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  • Jul 11, 2014
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PUBLISHED : Thursday, 15 November, 2012, 12:00am
UPDATED : Thursday, 15 November, 2012, 7:32am

18th party congress sparks reform countdown

Hu Shuli says the next step is to turn into reality the aspects of Hu Jintao's work report that focus on building a fairer society based on the rule of law

BIO

Hu Shuli is editor-in-chief of Caixin Media Company, editor-in-chief of the weekly magazine Century Weekly, executive editor-in-chief of the monthly journal China Reform and dean of the School of Communication and Design at Sun Yat-sen University. She founded CAIJING magazine, a business and finance review, in 1998.
 

President Hu Jintao's work report to the 18th party congress, as expected, responded clearly and positively to the loud calls for reform. China is at a political crossroads and can't afford to hold back. Compared with the 17th party congress report five years ago, this report revealed the ruling party's awareness of the pressing issues as well as its perseverance and progress towards achieving the goals.

The target of doubling gross domestic product growth by 2020 was set during the 16th congress, along with building a well-off society. This target was mentioned again five years ago, but this week the target was dramatically raised to doubling GDP and the per capita income of urban and rural residents.

Implementing market-oriented reforms has caused much controversy. Hu's report reaffirmed that this is the right path, and the ideology of continued development must be preserved.

The reports for the previous two congresses had separate chapters to explain why changing the economic growth model was important. At the 17th congress, it was titled "Ensuring Sound and Rapid Economic Development"; this year it became "Accelerating the Transformation of the Economic Growth Model" and begins with the words: "We need to expedite the improvement of the socialist market economic system."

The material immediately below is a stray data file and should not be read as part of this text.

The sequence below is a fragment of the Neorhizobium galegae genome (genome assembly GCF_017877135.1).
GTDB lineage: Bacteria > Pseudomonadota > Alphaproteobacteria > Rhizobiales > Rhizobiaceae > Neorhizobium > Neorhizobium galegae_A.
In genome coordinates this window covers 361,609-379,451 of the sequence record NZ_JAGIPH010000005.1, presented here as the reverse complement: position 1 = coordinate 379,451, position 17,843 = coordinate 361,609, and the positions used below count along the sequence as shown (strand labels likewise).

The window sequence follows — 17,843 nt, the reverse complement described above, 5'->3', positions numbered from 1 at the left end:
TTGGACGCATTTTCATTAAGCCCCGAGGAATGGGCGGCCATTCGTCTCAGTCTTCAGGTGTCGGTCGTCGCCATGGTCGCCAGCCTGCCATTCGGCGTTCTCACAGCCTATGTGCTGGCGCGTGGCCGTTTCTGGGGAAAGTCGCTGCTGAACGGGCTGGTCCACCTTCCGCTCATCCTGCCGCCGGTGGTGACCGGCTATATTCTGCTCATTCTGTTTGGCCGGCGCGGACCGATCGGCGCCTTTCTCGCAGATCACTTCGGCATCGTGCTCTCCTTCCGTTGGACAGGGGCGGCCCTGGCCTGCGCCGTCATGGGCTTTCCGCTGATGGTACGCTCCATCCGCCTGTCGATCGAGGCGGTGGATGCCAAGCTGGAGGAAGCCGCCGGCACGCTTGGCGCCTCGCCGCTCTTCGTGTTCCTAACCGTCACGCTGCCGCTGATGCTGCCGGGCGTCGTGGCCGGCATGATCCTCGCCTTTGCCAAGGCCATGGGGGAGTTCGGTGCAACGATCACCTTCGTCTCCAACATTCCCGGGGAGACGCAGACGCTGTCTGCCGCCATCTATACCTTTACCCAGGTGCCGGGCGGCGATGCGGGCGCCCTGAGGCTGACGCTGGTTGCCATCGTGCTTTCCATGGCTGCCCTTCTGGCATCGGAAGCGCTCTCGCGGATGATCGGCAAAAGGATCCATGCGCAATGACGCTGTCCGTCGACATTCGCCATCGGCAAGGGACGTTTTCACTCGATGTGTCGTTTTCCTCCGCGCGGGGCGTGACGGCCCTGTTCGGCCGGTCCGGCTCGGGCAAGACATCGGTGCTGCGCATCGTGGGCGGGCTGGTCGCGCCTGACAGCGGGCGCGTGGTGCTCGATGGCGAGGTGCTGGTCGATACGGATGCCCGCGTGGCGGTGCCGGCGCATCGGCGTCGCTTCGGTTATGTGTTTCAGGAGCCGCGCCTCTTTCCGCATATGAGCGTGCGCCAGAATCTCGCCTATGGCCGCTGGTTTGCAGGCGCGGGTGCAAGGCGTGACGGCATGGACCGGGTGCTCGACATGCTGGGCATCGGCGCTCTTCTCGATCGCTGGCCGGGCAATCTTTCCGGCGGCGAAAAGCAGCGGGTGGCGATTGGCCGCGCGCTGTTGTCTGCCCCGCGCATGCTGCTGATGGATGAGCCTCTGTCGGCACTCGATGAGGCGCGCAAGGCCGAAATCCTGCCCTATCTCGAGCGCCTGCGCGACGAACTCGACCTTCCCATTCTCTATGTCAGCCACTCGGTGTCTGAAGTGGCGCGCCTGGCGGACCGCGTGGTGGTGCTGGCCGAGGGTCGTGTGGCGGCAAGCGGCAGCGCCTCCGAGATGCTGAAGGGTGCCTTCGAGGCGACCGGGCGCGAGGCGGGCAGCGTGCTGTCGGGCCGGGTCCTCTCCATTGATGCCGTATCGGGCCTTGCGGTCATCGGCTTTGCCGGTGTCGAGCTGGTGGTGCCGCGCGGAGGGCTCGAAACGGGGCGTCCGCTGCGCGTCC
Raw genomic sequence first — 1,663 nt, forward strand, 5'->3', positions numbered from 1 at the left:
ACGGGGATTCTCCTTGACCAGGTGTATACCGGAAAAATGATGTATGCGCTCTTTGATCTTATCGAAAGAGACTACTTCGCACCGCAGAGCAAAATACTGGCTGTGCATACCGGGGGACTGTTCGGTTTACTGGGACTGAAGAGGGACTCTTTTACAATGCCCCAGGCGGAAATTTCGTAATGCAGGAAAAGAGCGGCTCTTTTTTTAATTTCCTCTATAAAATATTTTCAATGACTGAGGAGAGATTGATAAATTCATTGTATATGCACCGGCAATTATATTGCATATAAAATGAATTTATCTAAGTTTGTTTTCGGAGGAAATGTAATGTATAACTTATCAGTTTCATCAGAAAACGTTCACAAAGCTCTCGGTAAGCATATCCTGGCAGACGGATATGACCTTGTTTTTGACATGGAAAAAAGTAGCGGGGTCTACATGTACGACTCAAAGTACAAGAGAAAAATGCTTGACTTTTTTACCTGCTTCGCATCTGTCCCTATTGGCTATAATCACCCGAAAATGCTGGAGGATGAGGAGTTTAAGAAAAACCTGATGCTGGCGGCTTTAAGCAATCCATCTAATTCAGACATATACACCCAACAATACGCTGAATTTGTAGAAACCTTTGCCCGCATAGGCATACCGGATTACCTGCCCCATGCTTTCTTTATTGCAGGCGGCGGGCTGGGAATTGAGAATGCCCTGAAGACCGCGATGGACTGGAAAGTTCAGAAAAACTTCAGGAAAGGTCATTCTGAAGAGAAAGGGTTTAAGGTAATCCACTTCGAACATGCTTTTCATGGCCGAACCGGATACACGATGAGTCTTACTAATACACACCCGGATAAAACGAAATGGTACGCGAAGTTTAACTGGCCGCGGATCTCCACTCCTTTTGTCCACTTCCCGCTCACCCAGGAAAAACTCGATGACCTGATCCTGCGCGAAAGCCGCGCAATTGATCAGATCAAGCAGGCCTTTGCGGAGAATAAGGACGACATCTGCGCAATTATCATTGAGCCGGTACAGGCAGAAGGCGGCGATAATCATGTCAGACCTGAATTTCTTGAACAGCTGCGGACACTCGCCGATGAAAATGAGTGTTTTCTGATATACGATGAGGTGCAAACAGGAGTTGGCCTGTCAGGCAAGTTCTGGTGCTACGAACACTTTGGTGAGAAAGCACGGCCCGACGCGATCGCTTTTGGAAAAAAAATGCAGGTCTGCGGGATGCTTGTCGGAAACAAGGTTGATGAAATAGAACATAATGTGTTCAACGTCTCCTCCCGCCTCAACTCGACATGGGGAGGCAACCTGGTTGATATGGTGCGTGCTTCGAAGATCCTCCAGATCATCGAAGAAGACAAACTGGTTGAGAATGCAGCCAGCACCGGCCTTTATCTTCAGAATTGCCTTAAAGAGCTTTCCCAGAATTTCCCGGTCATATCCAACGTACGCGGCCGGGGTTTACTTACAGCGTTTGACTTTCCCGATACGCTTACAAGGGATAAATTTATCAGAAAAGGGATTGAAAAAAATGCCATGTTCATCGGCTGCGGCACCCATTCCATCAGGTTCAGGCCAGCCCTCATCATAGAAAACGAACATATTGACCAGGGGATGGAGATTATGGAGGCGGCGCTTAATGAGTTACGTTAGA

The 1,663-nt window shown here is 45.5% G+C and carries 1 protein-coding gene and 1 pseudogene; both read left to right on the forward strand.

The first chapter of Hu's report this year focused on economic reform, proposing that the key part of any such reform is to "improve relations between the government and the market". This comment has attracted much attention. The relationship between the public and private sectors has been an obstacle to greater economic reform. Since the 15th party congress, proposals have been put forward to develop the private sector while retaining state-owned enterprises as the economic mainstay, and this year was no different.

But Hu's report said state resources could be invested in important industries and areas that were key to national security and the economy, which suggests that the government should avoid heavy involvement in major competitive spheres.

The report even said the government should ensure various sectors had equal access to capital, labour and land, according to the law, while enjoying a level playing field in competition and legal protection. Such clear targets should be the focus of future economic reforms.